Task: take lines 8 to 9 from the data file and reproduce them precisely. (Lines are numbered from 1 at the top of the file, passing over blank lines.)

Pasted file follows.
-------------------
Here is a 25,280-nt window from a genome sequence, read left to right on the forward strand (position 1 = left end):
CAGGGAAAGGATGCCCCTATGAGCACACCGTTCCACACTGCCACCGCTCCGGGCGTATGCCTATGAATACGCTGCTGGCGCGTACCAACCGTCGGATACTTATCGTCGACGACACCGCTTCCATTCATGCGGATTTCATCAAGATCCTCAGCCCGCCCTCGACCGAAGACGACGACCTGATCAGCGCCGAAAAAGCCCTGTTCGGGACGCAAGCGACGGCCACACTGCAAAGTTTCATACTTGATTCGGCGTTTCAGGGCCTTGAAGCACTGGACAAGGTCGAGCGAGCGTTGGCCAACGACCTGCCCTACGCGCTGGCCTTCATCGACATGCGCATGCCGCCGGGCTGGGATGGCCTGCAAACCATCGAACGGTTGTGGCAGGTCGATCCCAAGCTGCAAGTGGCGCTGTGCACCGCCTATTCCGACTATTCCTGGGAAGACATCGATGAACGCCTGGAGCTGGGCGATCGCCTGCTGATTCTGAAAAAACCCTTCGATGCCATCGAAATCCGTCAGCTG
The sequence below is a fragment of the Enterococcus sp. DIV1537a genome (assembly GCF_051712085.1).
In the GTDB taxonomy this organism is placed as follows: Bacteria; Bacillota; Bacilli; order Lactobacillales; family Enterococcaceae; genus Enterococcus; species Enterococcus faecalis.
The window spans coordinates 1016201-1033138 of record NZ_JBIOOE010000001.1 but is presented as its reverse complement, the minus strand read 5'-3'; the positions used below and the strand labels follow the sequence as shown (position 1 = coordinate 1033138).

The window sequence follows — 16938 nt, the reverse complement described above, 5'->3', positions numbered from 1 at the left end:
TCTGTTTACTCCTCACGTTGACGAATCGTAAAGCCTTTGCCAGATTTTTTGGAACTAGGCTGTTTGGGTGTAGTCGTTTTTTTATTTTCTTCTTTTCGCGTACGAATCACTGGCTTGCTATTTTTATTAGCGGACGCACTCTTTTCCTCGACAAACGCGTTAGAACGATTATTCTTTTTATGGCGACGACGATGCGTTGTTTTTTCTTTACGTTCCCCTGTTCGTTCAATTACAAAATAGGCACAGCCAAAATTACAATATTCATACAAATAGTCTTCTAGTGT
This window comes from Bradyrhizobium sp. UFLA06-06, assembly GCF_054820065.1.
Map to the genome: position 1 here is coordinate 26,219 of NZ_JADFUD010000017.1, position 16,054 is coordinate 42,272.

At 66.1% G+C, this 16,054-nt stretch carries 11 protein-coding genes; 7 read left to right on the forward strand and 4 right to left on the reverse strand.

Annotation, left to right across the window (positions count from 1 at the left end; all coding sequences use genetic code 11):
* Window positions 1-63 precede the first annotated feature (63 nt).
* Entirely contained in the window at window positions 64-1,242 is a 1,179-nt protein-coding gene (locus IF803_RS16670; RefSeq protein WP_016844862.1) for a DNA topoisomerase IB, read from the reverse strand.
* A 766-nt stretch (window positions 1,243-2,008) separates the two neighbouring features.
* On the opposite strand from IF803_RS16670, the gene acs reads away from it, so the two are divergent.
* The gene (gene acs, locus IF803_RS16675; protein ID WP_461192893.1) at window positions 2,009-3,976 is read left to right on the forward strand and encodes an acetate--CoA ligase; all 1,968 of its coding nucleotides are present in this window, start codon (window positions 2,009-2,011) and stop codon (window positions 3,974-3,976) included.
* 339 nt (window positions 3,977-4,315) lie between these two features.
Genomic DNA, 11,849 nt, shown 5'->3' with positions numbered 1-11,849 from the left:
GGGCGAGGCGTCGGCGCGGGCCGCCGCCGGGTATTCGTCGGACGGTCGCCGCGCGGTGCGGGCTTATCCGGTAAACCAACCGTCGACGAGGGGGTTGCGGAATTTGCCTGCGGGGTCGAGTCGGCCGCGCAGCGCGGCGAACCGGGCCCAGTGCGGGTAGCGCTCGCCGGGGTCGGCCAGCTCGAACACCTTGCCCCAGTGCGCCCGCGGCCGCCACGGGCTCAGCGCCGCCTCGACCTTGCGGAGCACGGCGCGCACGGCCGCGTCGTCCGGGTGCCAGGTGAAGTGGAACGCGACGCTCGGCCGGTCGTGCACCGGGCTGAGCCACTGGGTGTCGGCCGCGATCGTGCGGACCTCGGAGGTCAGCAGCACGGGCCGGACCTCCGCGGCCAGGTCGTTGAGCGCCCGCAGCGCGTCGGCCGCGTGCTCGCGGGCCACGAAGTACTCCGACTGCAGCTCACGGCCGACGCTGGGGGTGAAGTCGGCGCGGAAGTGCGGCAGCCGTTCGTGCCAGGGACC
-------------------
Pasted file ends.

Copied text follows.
This window comes from Bradyrhizobium sp. UFLA06-06, assembly GCF_054820065.1.
Map to the genome: position 1 here is coordinate 26,219 of NZ_JADFUD010000017.1, position 16,054 is coordinate 42,272.